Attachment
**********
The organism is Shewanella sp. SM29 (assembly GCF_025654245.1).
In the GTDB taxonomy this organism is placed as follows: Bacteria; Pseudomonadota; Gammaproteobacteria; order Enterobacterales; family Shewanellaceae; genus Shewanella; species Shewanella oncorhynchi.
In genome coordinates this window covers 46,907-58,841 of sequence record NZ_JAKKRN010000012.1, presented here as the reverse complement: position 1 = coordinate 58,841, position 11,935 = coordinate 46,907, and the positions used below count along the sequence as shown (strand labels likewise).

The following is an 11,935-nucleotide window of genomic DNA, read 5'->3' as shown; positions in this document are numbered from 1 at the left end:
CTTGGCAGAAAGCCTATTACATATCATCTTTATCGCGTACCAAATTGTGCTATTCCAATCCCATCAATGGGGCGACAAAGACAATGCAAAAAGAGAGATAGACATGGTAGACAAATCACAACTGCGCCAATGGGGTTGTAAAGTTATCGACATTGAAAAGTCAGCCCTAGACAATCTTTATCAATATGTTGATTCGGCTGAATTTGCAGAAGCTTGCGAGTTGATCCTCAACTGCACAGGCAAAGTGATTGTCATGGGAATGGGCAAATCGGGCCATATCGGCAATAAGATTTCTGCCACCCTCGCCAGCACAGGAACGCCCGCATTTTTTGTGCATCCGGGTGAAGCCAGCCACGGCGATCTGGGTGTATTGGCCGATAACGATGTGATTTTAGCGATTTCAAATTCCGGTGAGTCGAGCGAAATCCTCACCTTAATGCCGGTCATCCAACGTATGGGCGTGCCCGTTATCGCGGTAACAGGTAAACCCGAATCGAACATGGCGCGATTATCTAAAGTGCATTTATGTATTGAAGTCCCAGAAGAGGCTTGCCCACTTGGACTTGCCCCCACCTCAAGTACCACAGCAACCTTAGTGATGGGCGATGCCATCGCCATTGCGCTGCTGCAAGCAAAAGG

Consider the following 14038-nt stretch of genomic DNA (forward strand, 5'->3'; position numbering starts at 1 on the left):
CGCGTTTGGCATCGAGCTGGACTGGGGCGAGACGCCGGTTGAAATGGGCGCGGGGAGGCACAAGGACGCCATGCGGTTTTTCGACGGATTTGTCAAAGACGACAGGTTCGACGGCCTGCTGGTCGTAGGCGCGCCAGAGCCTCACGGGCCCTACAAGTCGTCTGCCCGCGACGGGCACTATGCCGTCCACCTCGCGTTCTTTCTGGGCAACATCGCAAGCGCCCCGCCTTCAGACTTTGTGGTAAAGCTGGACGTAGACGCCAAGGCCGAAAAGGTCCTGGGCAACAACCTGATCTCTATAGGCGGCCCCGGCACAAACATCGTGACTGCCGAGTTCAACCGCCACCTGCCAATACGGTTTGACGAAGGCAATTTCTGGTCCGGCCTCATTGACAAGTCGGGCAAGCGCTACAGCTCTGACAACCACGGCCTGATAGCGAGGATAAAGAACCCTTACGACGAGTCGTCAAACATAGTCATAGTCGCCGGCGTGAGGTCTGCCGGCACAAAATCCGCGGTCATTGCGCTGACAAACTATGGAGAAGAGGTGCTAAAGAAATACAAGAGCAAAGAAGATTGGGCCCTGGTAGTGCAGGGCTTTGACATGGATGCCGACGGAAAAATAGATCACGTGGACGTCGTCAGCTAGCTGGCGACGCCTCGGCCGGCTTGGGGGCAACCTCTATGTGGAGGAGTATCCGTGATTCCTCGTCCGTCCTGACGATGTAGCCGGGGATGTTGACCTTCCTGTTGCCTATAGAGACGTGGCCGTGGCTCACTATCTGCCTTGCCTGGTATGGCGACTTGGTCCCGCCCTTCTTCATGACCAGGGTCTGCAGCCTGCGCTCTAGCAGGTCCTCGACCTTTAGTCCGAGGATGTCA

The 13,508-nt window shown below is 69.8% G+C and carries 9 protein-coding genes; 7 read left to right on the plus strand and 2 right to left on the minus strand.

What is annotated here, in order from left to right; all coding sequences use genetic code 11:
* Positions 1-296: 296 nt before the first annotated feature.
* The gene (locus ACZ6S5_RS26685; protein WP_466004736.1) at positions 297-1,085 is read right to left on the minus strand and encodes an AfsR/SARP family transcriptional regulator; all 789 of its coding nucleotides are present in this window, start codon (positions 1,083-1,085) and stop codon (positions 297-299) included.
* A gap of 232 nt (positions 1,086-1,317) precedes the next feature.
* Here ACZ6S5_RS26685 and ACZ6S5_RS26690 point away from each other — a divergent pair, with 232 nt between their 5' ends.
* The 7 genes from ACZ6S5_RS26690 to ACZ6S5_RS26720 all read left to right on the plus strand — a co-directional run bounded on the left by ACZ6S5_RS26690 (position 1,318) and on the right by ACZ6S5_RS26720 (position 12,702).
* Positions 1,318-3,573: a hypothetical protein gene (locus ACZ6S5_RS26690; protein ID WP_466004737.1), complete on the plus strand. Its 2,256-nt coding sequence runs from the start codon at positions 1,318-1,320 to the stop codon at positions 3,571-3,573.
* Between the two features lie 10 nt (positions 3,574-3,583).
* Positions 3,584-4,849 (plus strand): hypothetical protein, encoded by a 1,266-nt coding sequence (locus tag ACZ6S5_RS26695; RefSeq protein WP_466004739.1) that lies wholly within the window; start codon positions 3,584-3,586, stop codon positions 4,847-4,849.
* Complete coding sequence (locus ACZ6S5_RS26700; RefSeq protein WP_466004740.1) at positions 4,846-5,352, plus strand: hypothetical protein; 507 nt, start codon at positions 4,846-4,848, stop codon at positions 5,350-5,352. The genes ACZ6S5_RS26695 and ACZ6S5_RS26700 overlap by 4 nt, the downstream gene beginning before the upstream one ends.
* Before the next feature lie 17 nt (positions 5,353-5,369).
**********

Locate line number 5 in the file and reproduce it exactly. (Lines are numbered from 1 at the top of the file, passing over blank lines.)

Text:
CTTGGCAGAAAGCCTATTACATATCATCTTTATCGCGTACCAAATTGTGCTATTCCAATCCCATCAATGGGGCGACAAAGACAATGCAAAAAGAGAGATAGACATGGTAGACAAATCACAACTGCGCCAATGGGGTTGTAAAGTTATCGACATTGAAAAGTCAGCCCTAGACAATCTTTATCAATATGTTGATTCGGCTGAATTTGCAGAAGCTTGCGAGTTGATCCTCAACTGCACAGGCAAAGTGATTGTCATGGGAATGGGCAAATCGGGCCATATCGGCAATAAGATTTCTGCCACCCTCGCCAGCACAGGAACGCCCGCATTTTTTGTGCATCCGGGTGAAGCCAGCCACGGCGATCTGGGTGTATTGGCCGATAACGATGTGATTTTAGCGATTTCAAATTCCGGTGAGTCGAGCGAAATCCTCACCTTAATGCCGGTCATCCAACGTATGGGCGTGCCCGTTATCGCGGTAACAGGTAAACCCGAATCGAACATGGCGCGATTATCTAAAGTGCATTTATGTATTGAAGTCCCAGAAGAGGCTTGCCCACTTGGACTTGCCCCCACCTCAAGTACCACAGCAACCTTAGTGATGGGCGATGCCATCGCCATTGCGCTGCTGCAAGCAAAAGG